With holiday travel season on the horizon, a just-released annual forecast from Dean Headley, co-author of the Airline Quality Rating and associate professor emeritus at Wichita State University, offers new insights into making travel plans in these extraordinary times.
10 Tips for Traveling During a Pandemic
- Airlines don't guarantee their schedules, and you should realize this when planning your trip. Re-check the departure and arrival times of your flights a few days before your trip; schedules sometimes change.
- Using a travel agent can help explore the changing options available. A small fee up front is often worth it when plans go wrong. Having an experienced travel agent on your side can help destress the situation and save the day.
- When selecting a flight, remember that a departure early in the day is less likely to be delayed than a later flight, because of "ripple" effects throughout the day. If you book the last flight of the day, you could get stuck overnight. Allow plenty of time to make connecting flights. Leave extra time between connections if possible, just in case flights are delayed and flight schedules get changed.
- If you have a choice between two connections and the fares and service are equivalent, choose the one with the less-congested connecting airport. This reduces the risk of misconnecting. Also consider potential adverse seasonal weather when choosing a connecting city.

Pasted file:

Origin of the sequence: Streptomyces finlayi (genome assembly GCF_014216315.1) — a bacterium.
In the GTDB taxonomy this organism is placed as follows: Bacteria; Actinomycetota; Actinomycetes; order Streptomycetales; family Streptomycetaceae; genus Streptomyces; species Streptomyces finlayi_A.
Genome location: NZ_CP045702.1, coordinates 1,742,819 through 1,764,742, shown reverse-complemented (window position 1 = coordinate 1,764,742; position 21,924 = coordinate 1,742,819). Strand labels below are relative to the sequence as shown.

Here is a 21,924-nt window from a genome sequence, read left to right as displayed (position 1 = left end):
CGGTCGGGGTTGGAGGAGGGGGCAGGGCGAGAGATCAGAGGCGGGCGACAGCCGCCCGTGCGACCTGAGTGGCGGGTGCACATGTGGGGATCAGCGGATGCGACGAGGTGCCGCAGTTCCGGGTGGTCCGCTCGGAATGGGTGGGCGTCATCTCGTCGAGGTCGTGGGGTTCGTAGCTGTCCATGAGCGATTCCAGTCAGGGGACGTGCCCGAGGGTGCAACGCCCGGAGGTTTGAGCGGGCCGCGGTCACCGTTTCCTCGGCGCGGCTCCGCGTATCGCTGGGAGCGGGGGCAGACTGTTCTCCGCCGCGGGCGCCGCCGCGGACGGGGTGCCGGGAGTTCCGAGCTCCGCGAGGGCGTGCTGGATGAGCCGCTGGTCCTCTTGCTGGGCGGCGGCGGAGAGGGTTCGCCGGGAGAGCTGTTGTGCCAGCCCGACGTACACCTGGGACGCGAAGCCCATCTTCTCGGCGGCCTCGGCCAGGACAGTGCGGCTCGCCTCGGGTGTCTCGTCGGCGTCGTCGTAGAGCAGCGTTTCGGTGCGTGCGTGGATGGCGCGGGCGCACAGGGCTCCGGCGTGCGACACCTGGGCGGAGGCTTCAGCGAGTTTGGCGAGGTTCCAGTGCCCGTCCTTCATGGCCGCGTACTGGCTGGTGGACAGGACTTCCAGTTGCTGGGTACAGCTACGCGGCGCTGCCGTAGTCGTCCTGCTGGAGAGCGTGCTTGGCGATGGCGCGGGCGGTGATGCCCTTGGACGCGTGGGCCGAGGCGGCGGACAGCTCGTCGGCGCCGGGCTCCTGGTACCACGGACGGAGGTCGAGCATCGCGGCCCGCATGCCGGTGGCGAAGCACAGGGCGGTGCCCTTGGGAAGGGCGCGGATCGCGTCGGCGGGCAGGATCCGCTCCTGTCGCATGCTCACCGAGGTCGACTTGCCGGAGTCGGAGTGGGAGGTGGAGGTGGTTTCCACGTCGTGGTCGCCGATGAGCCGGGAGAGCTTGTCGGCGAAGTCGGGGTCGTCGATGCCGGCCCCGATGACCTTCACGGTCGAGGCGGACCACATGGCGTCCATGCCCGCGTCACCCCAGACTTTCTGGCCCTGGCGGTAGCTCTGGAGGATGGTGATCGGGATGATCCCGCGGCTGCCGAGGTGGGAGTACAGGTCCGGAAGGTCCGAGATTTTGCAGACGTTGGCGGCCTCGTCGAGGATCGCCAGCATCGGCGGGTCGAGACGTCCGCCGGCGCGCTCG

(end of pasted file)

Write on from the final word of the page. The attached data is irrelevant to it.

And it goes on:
- It's wise to pay for airfare by credit card. It provides certain protections under federal credit regulations. When a refund is due, the airline must forward a credit to your card company within seven business days.
- As soon as you receive your itinerary/confirmation, check to make sure all of the information on it is correct, especially your name, the airports (if any of the cities have more than one) and the flight dates. You will need to show a government-issued photo ID when you fly. It is important that your name as it appears on the ticket is the same as it appears on the ID you will be using.
- Certain items should never be put into a piece of luggage that you plan to check in to the baggage compartment. Small valuables, cash, credit cards, jewelry or an expensive camera should not be placed in checked baggage. Critical items such as medicine, keys, passport, tour vouchers, business papers, manuscripts, heirlooms and fragile items such as eyeglasses, glass containers and liquids should be carried on your person or packed in a carry-on bag. Pack as light as possible. Ship packages or luggage ahead of time so last-minute schedule changes do not put your belongings at risk of being lost. Do not wrap presents before you travel.
- At final check-in, verify that the agent checking your bags attaches a destination tag to each bag. Check to see that these tags show the three-letter code for your destination airport.
- Check in early (as early as 24 hours is allowed online). You can lose your entire reservation if you are not at the gate 10-15 minutes before scheduled departure time on a domestic flight (longer on international flights). If a flight is oversold, the last passengers to check in are the first to be bumped, even if they have met the check-in deadlines.
- For more information about how airlines perform, more travel tips and advice about flyers' rights, go to transportation.gov/airconsumer.